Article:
The CHMP opinion will now be sent to the European Commission for decision on a European Union–wide marketing authorization. Once granted, price and reimbursement decisions will be made for each country.

The standard treatment for HIV is a combination of ARVs from at least two classes that must be taken daily to suppress viral replication, increase number of CD4 cells, and stop disease progression.

“For some HIV-infected people treated with a stable and effective daily combination of ARV medicines, the availability of a long-acting ARV that reduces the dosing frequency presents a significant improvement by increasing overall satisfaction with treatment and reducing the burden associated with daily pill taking,” the EMA noted.

The two drugs work together to block the ability of the virus to replicate, the EMA explained in the press release. The long-acting injectable regimen does not cure HIV but helps reduce the amount of the virus and keep it at a low level.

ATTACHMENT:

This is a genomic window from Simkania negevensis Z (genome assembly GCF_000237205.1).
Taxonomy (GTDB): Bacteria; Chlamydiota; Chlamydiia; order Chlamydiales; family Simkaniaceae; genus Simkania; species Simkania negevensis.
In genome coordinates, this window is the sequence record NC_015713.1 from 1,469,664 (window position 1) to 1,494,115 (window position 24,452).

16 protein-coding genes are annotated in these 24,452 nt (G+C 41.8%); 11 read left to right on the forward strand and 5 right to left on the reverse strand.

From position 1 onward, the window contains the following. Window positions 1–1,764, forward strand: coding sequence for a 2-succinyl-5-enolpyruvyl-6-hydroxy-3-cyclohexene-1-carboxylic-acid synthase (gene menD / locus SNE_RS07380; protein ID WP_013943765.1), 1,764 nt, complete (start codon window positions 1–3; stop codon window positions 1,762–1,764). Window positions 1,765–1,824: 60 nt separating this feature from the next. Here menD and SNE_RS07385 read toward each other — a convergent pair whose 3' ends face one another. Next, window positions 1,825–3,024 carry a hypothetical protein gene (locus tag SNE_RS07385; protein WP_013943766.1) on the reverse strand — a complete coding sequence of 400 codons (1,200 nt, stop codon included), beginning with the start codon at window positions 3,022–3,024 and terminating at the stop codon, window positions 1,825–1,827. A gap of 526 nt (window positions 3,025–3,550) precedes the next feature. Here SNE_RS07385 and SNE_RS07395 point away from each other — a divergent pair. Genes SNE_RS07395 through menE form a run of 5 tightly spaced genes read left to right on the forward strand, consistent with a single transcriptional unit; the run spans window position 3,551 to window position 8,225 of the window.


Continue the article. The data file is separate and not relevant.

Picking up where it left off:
The CHMP opinion was based on three phase 3 randomized, open-label, multicenter clinical trials with HIV-infected, treatment-naive or successfully treated adults. The studies demonstrated the safety and efficacy of the combination injection regimen when administered every 4 or 8 weeks.

More efficacy and safety data will be collected through a prospective cohort study and a 5-year study to assess real-world use. Postmarketing safety reports will publicize the results.

The World Health Organization reports that 38 million people were living with HIV worldwide in 2019. During the past 30 years, more 2.3 million people with HIV have been reported in the WHO European Region.

The US Food and Drug Administration declined to approve the injectable combination in December.

According to ABC News, the FDA was concerned about the manufacturing process, not the efficacy or safety of the combination.

Marcia Frellick is a freelance journalist based in Chicago. She has previously written for the Chicago Tribune and Nurse.com and was an editor at the Chicago Sun-Times, the Cincinnati Enquirer, and the St. Cloud (Minnesota) Times. Follow her on Twitter at @mfrellick.